still spotless; or rather, every year of temptationand trial had given it a fairer lustre. Love, thatmight have ruined, being once subdued, preservedher from all after danger. The first meetingbetween Maltravers and Valerie was, it is true, oneof some embarrassment and reserve: not so thesecond. They did but once, and that slightly, recurto the past, and from that moment, as by a tacitunderstanding, true friendship between themdated. Neither felt mortified to see that an illusionhad passed away,—they were no longer the samein each other's eyes. Both might be improved, andwere so; but the Valerie and the Ernest of Napleswere as things dead and gone! Perhaps Valerie'sheart was even more reconciled to the cure of itssoft and luxurious malady by the renewal of theiracquaintance. The mature and experiencedreasoner, in whom enthusiasm had undergone itsusual change, with the calm brow and commandingaspect of sober manhood, was a being so differentfrom the romantic boy, new to the actual world ofcivilized toils and pleasures, fresh from theadventures of Eastern wanderings, and full ofgolden dreams of poetry before it settles intoauthorship or action! She missed the brillianterrors, the daring aspirations,—even the animatedgestures and eager eloquence,—that hadinterested and enamoured her in the loiterer by theshores of Baiae, or amidst the tomb-like chambersof Pompeii. For the Maltravers now before her—wiser, better, nobler, even handsomer than of yore(for he was one whom manhood became betterthan youth)—the Frenchwoman could at any periodhave felt friendship without danger. It seemed to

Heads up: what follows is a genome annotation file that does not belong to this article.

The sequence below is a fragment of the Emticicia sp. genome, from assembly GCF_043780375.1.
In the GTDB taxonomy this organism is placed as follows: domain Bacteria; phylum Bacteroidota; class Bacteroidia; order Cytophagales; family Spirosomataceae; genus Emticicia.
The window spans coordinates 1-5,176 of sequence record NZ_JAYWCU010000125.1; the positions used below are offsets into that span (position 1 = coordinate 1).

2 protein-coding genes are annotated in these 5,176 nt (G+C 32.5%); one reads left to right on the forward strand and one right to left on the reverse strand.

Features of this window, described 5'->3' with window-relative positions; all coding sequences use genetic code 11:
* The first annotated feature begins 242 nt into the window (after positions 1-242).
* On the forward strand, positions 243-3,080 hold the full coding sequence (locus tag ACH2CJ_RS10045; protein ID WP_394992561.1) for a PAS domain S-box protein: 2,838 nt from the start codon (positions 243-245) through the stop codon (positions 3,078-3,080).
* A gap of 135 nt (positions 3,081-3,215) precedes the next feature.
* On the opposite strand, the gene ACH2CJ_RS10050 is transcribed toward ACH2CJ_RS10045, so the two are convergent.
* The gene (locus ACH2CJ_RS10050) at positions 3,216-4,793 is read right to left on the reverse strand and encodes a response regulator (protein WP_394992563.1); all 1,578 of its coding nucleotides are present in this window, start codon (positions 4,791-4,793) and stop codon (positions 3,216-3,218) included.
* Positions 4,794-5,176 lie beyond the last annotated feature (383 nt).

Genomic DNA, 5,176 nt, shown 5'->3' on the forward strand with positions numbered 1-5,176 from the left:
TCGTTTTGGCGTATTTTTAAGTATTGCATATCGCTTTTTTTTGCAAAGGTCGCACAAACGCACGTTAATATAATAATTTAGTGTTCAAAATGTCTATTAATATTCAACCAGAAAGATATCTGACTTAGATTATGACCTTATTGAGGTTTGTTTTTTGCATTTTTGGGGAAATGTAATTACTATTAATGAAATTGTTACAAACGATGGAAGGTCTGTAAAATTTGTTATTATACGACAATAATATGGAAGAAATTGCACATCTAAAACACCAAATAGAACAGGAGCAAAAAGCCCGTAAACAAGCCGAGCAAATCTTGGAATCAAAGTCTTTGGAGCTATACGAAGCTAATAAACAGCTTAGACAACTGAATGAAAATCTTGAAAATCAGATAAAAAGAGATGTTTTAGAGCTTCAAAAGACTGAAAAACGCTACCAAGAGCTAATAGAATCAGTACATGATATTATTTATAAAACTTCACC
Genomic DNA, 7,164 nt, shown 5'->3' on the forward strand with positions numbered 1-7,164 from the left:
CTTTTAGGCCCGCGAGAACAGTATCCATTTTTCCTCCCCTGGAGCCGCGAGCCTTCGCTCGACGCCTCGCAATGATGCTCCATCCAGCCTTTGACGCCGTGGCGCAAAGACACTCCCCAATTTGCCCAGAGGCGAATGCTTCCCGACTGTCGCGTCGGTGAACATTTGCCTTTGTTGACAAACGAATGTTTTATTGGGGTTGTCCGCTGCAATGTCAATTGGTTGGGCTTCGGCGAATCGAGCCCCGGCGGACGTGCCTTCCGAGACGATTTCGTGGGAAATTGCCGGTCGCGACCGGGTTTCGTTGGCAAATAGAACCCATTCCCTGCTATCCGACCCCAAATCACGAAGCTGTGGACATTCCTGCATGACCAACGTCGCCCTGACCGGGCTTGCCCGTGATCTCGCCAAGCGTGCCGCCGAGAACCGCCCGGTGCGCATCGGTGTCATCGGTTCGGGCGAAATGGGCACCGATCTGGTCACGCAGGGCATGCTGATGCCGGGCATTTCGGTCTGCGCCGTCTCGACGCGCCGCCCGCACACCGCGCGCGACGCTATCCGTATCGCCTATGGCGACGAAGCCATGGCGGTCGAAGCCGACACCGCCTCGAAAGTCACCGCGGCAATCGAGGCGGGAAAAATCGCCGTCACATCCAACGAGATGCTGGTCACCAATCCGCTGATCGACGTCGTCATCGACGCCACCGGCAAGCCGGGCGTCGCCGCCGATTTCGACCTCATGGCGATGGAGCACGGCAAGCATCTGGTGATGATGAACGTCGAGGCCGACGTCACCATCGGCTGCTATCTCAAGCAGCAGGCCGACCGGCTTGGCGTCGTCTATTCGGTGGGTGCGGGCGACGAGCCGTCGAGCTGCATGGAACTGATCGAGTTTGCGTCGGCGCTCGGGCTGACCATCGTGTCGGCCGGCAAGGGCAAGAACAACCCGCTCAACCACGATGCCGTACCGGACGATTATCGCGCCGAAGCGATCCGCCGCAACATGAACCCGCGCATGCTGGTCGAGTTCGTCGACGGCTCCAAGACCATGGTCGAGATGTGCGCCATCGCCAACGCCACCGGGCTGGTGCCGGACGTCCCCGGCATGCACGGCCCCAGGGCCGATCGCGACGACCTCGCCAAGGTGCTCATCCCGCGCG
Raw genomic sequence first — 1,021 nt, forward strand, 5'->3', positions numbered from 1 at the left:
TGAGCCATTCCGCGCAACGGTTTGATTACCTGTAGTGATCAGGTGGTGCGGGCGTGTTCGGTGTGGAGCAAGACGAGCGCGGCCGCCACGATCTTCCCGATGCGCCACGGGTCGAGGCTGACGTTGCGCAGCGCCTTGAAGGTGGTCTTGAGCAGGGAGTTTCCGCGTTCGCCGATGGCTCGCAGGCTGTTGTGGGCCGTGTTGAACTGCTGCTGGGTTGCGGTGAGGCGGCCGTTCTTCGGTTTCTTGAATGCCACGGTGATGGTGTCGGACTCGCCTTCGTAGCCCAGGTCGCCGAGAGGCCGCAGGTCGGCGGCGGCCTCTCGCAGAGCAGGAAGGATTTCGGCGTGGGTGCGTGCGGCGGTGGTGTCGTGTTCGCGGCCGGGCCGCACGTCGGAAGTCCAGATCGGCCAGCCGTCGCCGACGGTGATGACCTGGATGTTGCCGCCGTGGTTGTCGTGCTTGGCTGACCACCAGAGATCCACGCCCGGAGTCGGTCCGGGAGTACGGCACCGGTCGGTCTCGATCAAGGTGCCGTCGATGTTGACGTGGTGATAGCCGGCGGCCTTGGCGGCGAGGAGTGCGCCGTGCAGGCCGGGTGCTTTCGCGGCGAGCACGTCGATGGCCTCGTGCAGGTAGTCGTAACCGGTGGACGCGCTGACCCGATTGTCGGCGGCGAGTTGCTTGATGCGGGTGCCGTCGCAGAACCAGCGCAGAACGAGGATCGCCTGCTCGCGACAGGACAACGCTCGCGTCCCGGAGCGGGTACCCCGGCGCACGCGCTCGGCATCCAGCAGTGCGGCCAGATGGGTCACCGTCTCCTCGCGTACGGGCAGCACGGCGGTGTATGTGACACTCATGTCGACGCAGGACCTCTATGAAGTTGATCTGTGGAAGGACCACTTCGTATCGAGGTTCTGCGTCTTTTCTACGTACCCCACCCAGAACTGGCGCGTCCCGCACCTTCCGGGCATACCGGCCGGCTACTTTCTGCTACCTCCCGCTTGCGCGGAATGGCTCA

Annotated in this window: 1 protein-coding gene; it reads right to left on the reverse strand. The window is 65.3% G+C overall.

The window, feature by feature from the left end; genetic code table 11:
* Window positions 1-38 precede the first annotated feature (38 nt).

her, not as it really was, the natural development,but the very contrast, of the ardent, variable,imaginative boy, by whose side she had gazed atnight on the moonlit waters and rosy skies of thesoft Parthenope! How does time, after longabsence, bring to us such contrasts between theone we remember and the one we see! And what amelancholy mockery does it seem of our own vainhearts, dreaming of impressions never to bechanged, and affections that never can grow cool!And now, as they conversed with all the ease ofcordial and guileless friendship, how did Valerierejoice in secret that upon that friendship thererested no blot of shame! and that she had notforfeited those consolations for a home withoutlove, which had at last settled into cheerful norunhallowed resignation,—consolations only to befound in the conscience and the pride!M. de Ventadour had not altered, except that hisnose was longer, and that he now wore a peruquein full curl instead of his own straight hair. Butsomehow or other—perhaps by the mere charm ofcustom—he had grown more pleasing in Valerie'seyes; habit had reconciled her to his foibles,deficiencies, and faults; and, by comparison withothers, she could better appreciate his goodqualities, such as they were,—generosity, good-temper, good-nature, and unbounded indulgenceto herself. Husband and wife have so manyinterests in common, that when they have joggedon through the ups and downs of life a sufficienttime, the leash which at first galled often grows